Elections 2012: Paul Ryan Releases Two Years of Tax Returns

Paul Ryan, the Republican vice-presidential candidate, has released his tax returns one day after Mitt Romney insisted that he had always paid at least 13 per cent in taxes.

When it comes to their federal taxes in the last two years, Republican presidential candidate Mitt Romney has paid a lower federal tax rate than his running mate, Rep. Paul Ryan. Photo: Mark Mathosian/Flickr

Republican vice presidential candidate Paul Ryan on Friday released tax returns showing he paid an effective tax rate of 20 percent last year, roughly in line with President Barack Obama’s rate and likely higher than that of his running mate Mitt Romney, reports Reuters.

Ryan and his wife Janna wife paid a 15.9 percent effective tax rate on an adjusted gross income of $215,417 in 2010 and a 20 percent rate on $323,416 in 2011–a weighted average of just over 18 percent for both years.

In 2010, Ryan and his wife reported an adjusted gross income of just over $215,000. Most of that came from Ryan’s congressional salary. According to The Huff Post, they paid more than $34,000 in federal taxes on that income. They also paid $3,168 in employment taxes for a household worker.

In 2011, the couple reported an adjusted gross income of more than $323,000 and paid nearly $65,000 in federal taxes. In addition to Ryan’s salary, the couple made more than $50,000 in investment income from capital gains and qualified dividends.

Moreover, they made more than $116,000 in rental income, royalties and trust income. The couple owns rental property in Oklahoma, according to the return.

According to financial disclosure documents filed earlier, Ryan’s net worth ranges between $2 million and $7.7 million.

Candidates’ federal tax returns have become an unexpectedly prominent issue in the election after Mr Romney refused to release more than two years, writes The Telegraph.

Republican presidential candidate Mitt Romney, who last week tapped Ryan to join him on the Republican ticket, has released tax information showing that he paid a 13.9 percent rate for 2010. He said in January he would probably pay 15.4 percent for 2011, and has said he will release his full return for that year in coming weeks.

President Barack Obama and his wife reported paying $162,074 in federal taxes last year on $789,674 in adjusted gross income, for an effective tax rate of 20.5 percent.

President Obama’s campaign has seized on Romney’s unwillingness to disclose his tax forms speculating that they might show Mr Romney used foreign tax shelters to minimise his tax exposure.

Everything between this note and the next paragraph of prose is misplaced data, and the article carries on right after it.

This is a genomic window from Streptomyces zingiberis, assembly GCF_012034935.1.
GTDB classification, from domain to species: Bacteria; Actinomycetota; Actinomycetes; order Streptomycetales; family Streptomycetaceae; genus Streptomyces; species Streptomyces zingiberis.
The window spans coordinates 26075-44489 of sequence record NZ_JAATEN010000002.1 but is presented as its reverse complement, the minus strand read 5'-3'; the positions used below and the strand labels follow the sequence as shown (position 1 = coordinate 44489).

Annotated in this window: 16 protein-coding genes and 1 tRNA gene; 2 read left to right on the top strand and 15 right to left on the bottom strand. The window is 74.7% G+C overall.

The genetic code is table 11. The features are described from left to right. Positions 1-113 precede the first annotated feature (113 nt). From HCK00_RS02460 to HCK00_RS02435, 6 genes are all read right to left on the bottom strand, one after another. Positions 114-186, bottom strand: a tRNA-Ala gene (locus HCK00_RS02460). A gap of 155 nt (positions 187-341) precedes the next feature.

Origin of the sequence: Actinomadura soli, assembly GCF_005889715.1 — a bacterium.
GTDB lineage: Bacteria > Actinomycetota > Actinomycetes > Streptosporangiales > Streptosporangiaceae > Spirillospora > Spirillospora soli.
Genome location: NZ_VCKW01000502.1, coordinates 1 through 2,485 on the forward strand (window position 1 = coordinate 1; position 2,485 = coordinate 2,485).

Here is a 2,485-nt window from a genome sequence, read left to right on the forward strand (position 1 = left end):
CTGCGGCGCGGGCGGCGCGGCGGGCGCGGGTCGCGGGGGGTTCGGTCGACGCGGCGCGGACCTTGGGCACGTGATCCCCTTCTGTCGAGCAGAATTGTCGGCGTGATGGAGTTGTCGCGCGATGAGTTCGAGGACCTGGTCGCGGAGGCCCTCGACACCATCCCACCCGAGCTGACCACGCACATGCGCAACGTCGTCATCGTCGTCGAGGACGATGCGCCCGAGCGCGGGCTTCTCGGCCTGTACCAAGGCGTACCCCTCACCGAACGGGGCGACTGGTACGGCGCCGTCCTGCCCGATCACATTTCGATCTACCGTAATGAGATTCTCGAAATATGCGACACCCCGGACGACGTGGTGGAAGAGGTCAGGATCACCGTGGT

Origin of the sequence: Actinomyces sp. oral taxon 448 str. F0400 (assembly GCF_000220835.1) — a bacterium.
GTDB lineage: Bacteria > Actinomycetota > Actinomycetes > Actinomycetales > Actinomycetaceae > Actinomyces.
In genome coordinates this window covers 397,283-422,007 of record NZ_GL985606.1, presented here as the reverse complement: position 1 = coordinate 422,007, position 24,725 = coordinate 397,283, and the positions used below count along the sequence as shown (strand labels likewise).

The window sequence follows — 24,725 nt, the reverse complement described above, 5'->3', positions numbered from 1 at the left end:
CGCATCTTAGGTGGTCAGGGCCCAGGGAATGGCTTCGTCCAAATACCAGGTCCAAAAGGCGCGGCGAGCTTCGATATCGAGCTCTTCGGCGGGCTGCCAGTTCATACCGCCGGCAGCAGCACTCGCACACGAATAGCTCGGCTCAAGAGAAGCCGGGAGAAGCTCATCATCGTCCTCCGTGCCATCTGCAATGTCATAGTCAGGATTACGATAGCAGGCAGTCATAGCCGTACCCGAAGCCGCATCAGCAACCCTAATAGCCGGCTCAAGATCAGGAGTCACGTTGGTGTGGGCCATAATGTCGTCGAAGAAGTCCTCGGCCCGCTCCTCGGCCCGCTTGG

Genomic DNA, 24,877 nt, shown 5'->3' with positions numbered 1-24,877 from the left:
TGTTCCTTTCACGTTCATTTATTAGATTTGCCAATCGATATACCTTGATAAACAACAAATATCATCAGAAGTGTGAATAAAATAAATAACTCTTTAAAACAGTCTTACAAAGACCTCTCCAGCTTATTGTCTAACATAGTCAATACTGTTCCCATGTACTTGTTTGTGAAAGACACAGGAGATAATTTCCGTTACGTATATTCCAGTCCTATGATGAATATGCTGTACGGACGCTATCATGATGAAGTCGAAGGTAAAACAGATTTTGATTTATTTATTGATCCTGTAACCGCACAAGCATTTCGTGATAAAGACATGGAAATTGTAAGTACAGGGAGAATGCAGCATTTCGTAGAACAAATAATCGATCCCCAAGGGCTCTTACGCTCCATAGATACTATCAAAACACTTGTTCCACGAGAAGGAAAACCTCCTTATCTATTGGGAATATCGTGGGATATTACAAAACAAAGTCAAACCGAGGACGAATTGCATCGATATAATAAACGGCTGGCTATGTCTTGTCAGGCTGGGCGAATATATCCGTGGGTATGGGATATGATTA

On Friday, Obama’s campaign manager, Jim Messina, challenged the Republican candidate to release five years of returns and vowed that if he did then Democrats would stop their calls for further releases. Mr Romney’s camp flatly refused.

Romney’s campaign posted the Ryans’ tax returns on its website alongside Romney’s financial disclosures. “It’s time to focus on the real issues in this campaign – turning around the economy and getting America back to work again,” the campaign said.

President Obama and Vice-President Joe Biden have both released 12 years of tax returns and their campaign continues to make political capital on the issue.

Mitt Romney has been haunted by the example set by his father, George Romney, who released 12 years during his 1968 presidential bid, warning that one or two years could hide politically embarrassing disclosures in other years.

Democrats and even some fellow Republicans are urging Romney to release more than two years of his returns. Senate Majority Leader Harry Reid, D-Nev., reignited the debate by making an unsubstantiated claim – roundly criticized – that Romney had not paid any taxes for 10 years.

Share this article

We welcome comments that advance the story directly or with relevant tangential information. We try to block comments that use offensive language, all capital letters or appear to be spam, and we review comments frequently to ensure they meet our standards. If you see a comment that you believe is irrelevant or inappropriate, you can flag it to our editors by using the report abuse links. Views expressed in the comments do not represent those of Coinspeaker Ltd.